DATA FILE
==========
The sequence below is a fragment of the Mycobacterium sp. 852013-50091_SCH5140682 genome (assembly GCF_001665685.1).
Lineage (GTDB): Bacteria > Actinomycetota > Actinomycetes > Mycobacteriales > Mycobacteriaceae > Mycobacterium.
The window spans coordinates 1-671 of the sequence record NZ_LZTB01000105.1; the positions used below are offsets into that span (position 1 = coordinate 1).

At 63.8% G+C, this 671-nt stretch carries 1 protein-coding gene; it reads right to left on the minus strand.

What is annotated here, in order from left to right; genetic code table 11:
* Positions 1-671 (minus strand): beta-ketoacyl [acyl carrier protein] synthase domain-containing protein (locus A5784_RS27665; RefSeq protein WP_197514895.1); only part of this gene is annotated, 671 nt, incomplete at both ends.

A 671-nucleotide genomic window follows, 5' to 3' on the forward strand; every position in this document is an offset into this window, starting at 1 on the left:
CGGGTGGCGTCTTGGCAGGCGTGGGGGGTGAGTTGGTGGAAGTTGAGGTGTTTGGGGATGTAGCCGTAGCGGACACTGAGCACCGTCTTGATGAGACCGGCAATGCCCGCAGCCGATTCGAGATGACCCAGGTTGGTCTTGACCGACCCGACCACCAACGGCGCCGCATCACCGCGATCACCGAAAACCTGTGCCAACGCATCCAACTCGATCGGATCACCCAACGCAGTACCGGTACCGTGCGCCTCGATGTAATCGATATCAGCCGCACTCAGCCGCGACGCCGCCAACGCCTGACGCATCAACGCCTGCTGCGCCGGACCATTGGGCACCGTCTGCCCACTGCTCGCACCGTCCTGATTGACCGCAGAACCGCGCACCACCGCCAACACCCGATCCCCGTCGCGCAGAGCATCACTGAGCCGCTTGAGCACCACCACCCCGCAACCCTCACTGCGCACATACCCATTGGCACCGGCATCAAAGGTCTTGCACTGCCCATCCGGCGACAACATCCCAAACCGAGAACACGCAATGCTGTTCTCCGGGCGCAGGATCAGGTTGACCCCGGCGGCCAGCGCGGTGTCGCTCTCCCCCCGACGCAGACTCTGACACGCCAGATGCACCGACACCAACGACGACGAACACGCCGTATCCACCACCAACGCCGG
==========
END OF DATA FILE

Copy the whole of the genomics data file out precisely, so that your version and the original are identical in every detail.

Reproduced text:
The sequence below is a fragment of the Mycobacterium sp. 852013-50091_SCH5140682 genome (assembly GCF_001665685.1).
Lineage (GTDB): Bacteria > Actinomycetota > Actinomycetes > Mycobacteriales > Mycobacteriaceae > Mycobacterium.
The window spans coordinates 1-671 of the sequence record NZ_LZTB01000105.1; the positions used below are offsets into that span (position 1 = coordinate 1).

At 63.8% G+C, this 671-nt stretch carries 1 protein-coding gene; it reads right to left on the minus strand.

What is annotated here, in order from left to right; genetic code table 11:
* Positions 1-671 (minus strand): beta-ketoacyl [acyl carrier protein] synthase domain-containing protein (locus A5784_RS27665; RefSeq protein WP_197514895.1); only part of this gene is annotated, 671 nt, incomplete at both ends.

A 671-nucleotide genomic window follows, 5' to 3' on the forward strand; every position in this document is an offset into this window, starting at 1 on the left:
CGGGTGGCGTCTTGGCAGGCGTGGGGGGTGAGTTGGTGGAAGTTGAGGTGTTTGGGGATGTAGCCGTAGCGGACACTGAGCACCGTCTTGATGAGACCGGCAATGCCCGCAGCCGATTCGAGATGACCCAGGTTGGTCTTGACCGACCCGACCACCAACGGCGCCGCATCACCGCGATCACCGAAAACCTGTGCCAACGCATCCAACTCGATCGGATCACCCAACGCAGTACCGGTACCGTGCGCCTCGATGTAATCGATATCAGCCGCACTCAGCCGCGACGCCGCCAACGCCTGACGCATCAACGCCTGCTGCGCCGGACCATTGGGCACCGTCTGCCCACTGCTCGCACCGTCCTGATTGACCGCAGAACCGCGCACCACCGCCAACACCCGATCCCCGTCGCGCAGAGCATCACTGAGCCGCTTGAGCACCACCACCCCGCAACCCTCACTGCGCACATACCCATTGGCACCGGCATCAAAGGTCTTGCACTGCCCATCCGGCGACAACATCCCAAACCGAGAACACGCAATGCTGTTCTCCGGGCGCAGGATCAGGTTGACCCCGGCGGCCAGCGCGGTGTCGCTCTCCCCCCGACGCAGACTCTGACACGCCAGATGCACCGACACCAACGACGACGAACACGCCGTATCCACCACCAACGCCGG